Thijs Lijster: The commons versus capitalism

Although every proprietor knows his own, … all things, so long as they will last, are used in common amongst them: Thomas Morton regarding the Five Nations in North America    Once referring to natural resources and collectively managed land, the notion of the ‘commons’ has expanded across cultural, scientific and digital realms. Can commonality dodge the threat of capitalist exploitation and develop into an organizational principle for complex societies?

Since the beginning of the twenty-first century, the concept of the ‘commons’ has steadily ascended in significance in activist circles, scientific literature and in fields ranging from political philosophy and economics to jurisprudence and cultural theory. Traditionally, the commons were the natural resources that belonged to no one, which everyone could use: the forests where wood was gathered, the fields where cattle grazed or the wells where clean water could be drawn. According to current economic and political theory, over the course of capitalism’s emergence and ascent during the fifteenth to nineteenth centuries, these commons were gradually expropriated and turned into private property – the so-called ‘enclosure of the commons’.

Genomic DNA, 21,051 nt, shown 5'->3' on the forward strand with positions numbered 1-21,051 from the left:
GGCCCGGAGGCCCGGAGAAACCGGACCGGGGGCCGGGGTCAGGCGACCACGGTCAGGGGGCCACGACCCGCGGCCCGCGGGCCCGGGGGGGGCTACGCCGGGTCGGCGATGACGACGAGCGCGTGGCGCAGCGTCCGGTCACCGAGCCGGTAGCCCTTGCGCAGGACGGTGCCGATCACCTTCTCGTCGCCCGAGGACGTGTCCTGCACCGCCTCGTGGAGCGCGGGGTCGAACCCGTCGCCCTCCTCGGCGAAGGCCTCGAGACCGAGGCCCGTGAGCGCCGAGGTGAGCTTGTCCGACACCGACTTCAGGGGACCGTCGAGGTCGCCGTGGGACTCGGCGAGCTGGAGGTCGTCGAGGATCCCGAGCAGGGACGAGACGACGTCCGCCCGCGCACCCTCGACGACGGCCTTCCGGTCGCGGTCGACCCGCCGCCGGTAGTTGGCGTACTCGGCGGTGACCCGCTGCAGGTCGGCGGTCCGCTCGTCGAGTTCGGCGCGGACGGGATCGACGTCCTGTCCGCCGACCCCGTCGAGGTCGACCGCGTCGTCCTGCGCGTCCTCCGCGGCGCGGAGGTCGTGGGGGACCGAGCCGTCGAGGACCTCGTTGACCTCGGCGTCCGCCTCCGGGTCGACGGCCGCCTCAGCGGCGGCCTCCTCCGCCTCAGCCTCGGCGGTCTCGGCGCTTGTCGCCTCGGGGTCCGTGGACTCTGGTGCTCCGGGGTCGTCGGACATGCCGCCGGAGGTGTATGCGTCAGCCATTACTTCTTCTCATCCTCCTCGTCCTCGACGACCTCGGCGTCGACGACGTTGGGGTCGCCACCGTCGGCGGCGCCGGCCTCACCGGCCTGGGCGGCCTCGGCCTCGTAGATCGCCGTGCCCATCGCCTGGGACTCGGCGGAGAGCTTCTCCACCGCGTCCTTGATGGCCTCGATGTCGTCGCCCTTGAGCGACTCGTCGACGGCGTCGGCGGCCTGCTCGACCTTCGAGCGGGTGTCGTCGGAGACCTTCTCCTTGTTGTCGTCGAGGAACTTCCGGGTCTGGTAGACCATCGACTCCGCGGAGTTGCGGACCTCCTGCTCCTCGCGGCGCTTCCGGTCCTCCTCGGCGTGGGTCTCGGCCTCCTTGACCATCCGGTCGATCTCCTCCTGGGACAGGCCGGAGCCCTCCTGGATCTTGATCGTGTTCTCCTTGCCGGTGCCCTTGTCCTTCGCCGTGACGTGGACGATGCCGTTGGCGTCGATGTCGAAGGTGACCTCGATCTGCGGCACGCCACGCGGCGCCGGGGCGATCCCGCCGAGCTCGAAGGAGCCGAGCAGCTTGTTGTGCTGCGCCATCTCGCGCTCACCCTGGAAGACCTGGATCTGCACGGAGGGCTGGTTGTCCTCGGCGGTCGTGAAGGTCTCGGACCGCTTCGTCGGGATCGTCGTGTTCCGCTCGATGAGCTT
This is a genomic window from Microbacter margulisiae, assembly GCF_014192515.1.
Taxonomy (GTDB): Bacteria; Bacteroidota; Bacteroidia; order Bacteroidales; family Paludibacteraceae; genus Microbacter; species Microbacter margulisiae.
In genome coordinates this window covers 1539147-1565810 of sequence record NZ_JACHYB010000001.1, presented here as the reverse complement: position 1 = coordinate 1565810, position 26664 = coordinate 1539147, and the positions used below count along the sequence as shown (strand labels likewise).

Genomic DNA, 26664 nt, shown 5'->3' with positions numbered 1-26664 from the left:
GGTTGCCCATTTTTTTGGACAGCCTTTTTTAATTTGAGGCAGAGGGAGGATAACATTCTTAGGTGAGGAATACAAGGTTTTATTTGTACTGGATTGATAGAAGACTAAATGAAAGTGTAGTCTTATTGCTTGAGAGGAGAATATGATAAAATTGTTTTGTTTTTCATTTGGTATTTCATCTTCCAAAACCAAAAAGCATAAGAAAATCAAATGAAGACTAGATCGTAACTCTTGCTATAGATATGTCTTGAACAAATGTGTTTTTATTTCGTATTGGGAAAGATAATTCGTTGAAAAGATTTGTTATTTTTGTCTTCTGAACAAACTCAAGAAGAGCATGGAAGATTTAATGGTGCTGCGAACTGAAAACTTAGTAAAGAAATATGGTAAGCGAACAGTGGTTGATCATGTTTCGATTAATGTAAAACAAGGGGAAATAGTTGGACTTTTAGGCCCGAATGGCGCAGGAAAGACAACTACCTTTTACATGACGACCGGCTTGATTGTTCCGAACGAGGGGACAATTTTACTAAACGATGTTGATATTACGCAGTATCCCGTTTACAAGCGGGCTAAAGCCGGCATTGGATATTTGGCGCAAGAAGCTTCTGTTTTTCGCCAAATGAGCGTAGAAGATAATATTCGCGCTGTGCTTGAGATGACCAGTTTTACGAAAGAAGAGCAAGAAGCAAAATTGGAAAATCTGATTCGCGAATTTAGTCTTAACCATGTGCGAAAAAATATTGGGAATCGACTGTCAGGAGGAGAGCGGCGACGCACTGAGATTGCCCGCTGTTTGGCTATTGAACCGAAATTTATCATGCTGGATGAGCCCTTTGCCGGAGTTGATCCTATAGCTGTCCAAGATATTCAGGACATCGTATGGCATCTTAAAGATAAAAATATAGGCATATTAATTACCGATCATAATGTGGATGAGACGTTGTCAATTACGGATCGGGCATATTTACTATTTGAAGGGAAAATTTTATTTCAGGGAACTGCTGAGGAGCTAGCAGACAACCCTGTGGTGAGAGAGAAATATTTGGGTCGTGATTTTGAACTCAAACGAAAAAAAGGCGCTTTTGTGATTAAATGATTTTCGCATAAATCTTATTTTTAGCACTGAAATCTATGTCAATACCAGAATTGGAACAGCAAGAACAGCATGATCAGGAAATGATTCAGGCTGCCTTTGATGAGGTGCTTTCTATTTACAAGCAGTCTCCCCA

Theorists now seem to agree that this was not a one-time transition but an ongoing movement. Indeed, new commons are being created that are also in danger of being expropriated or destroyed today. In 2001 Naomi Klein wrote Reclaiming the commons, a short essay in which she mentions the anti or alter-globalization movement in the same breath as environmental movements, urban activists and labour movements, all of which she says were part of a growing resistance to increasing expropriation, privatization, ‘public’ resources and services…

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